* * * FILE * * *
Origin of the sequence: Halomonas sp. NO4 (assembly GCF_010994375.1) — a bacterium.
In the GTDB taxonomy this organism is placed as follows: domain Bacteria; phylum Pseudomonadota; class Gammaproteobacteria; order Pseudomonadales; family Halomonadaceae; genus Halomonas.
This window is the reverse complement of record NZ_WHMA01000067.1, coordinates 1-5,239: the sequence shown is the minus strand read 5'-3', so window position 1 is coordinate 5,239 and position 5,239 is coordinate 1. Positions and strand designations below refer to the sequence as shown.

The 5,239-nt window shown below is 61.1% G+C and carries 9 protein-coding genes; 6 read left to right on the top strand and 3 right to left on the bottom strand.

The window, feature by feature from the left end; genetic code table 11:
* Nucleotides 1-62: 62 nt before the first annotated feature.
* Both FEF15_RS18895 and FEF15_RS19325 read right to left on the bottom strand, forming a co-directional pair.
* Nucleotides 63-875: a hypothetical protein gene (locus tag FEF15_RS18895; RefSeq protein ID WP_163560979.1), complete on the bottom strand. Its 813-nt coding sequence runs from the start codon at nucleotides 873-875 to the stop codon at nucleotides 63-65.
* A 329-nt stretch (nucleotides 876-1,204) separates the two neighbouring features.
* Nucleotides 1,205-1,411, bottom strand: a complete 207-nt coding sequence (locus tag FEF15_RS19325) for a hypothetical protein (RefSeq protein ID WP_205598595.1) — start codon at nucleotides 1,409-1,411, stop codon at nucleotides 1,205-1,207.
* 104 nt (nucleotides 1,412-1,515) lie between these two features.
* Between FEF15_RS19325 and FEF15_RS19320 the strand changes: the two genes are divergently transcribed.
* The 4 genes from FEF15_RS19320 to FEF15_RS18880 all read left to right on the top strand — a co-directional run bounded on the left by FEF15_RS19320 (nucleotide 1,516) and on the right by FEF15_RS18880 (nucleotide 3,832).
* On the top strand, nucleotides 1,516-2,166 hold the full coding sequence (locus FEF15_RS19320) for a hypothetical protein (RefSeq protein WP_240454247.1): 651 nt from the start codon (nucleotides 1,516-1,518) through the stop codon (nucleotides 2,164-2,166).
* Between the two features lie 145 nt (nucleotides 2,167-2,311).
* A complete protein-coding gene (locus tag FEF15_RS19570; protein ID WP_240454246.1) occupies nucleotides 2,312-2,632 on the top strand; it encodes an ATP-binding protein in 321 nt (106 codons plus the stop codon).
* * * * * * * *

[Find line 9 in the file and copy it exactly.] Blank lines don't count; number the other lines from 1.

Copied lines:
* A 329-nt stretch (nucleotides 876-1,204) separates the two neighbouring features.